You’ve got your vision of what you want to build.
You’ve also got a ton of unknowns and uncertainty. You know you can’t just go build it and hope they will come. You have to do it iteratively. Put a little bit out there, see how people react, figure out what to do next.
But where do you start? How much is enough to start getting feedback?
Josh Seiden gave this awesome talk at Boston’s Lean Startup Circle on replacing requirements with hypotheses. And it occurred to me that what he’s really talking about is hypothesis-driven development, which I love.
In Agile, we drive our development with tests. We say, “okay, I know what the product needs to do, so let me write the test first.” It’s an automatic check. If I accidentally develop the feature incorrectly, the test will fail and I’ll get immediate feedback that the feature isn’t ready yet.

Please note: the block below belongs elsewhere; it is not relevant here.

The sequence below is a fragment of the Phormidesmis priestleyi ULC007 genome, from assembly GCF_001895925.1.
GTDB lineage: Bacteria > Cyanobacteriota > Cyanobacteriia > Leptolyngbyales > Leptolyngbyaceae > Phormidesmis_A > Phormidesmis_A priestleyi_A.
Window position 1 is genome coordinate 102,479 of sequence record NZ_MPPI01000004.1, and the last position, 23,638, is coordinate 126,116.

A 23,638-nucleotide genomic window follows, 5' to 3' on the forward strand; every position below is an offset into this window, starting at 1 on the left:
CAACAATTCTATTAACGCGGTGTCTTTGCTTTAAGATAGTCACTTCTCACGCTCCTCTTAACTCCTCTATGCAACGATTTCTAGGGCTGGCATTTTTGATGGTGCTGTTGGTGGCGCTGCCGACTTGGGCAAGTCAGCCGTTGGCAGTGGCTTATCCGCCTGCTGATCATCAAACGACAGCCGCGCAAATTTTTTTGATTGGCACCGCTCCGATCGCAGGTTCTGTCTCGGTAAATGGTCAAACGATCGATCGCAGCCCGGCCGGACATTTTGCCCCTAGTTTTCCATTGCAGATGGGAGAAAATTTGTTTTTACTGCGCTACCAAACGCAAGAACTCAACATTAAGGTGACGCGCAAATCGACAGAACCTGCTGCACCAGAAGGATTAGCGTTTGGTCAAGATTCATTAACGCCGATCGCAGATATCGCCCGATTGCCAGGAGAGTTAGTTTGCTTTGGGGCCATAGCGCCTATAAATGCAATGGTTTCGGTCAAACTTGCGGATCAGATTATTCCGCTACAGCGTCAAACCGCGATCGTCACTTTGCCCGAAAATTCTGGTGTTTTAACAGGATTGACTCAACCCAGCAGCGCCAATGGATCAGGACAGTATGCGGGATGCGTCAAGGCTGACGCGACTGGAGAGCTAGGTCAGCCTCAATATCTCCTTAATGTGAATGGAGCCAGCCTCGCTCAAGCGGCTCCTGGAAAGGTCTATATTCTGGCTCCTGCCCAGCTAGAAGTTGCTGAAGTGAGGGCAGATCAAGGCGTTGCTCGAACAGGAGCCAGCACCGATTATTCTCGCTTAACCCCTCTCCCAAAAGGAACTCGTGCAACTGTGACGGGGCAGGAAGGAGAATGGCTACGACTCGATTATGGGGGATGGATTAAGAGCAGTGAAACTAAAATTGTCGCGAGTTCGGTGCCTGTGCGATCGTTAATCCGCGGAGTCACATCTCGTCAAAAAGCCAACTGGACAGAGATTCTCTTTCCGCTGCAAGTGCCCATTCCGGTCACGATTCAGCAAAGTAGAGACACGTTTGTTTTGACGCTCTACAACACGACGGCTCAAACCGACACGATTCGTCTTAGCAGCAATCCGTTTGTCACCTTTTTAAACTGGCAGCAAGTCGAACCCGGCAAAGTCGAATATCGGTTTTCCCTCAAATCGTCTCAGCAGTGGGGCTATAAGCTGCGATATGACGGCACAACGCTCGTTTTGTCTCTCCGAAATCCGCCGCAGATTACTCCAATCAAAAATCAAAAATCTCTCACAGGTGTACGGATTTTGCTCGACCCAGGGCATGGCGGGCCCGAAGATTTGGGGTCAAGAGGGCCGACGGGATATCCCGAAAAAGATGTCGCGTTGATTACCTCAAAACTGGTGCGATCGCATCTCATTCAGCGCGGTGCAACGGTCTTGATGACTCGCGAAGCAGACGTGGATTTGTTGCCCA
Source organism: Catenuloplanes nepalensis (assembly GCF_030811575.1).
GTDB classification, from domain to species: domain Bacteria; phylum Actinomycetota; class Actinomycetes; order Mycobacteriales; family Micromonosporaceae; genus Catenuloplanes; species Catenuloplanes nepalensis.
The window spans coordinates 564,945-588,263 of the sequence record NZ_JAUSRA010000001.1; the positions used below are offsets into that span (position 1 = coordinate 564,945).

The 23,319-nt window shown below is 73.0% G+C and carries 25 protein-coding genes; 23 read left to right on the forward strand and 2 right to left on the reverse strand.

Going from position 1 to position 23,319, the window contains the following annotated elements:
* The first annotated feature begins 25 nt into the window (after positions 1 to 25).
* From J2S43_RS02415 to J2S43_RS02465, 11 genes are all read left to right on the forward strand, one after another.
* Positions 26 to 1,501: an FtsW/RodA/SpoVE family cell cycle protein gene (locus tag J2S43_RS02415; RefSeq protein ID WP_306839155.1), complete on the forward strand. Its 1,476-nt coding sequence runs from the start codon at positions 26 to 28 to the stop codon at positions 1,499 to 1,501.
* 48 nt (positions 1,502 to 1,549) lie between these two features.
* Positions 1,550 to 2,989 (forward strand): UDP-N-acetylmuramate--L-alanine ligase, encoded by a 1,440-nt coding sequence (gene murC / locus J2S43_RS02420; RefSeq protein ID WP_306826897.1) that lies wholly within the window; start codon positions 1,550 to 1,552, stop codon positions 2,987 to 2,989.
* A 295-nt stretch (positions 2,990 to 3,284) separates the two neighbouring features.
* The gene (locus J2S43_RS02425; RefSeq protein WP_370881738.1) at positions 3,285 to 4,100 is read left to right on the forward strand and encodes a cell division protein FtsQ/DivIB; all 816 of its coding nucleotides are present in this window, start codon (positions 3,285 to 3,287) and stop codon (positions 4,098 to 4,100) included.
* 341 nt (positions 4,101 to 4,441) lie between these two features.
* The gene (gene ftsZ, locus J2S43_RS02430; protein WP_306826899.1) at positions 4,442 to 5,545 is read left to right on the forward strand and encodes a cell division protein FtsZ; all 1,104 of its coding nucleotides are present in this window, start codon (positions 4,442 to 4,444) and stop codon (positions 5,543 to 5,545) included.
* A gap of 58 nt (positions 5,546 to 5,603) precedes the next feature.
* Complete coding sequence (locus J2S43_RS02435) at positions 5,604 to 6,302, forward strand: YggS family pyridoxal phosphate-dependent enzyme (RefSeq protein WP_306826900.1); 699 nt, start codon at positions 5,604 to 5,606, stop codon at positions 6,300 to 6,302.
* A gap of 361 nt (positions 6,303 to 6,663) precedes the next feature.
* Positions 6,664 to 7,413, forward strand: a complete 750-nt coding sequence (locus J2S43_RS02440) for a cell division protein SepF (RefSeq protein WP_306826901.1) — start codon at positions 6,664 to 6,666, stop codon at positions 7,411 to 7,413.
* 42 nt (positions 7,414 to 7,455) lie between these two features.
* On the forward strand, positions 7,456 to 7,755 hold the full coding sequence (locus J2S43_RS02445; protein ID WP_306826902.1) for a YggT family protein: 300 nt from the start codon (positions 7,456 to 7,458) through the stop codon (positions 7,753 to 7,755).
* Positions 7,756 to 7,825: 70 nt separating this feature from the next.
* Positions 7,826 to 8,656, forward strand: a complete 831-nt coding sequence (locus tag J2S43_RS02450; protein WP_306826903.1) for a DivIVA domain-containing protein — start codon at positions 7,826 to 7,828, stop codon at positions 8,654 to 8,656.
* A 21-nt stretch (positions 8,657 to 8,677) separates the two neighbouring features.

But what about in a startup where we’ve only got guesses for what the product should do? Then the tests should not be whether features are implemented correctly. Who cares if nobody wants them?
What we do care about is creating a successful business. So those tests aren’t for if the product works, they’re for whether it’s the right product. Now we’ve got an automated check. We don’t waste our time & money building something until we’ve validated it’s the right thing to build.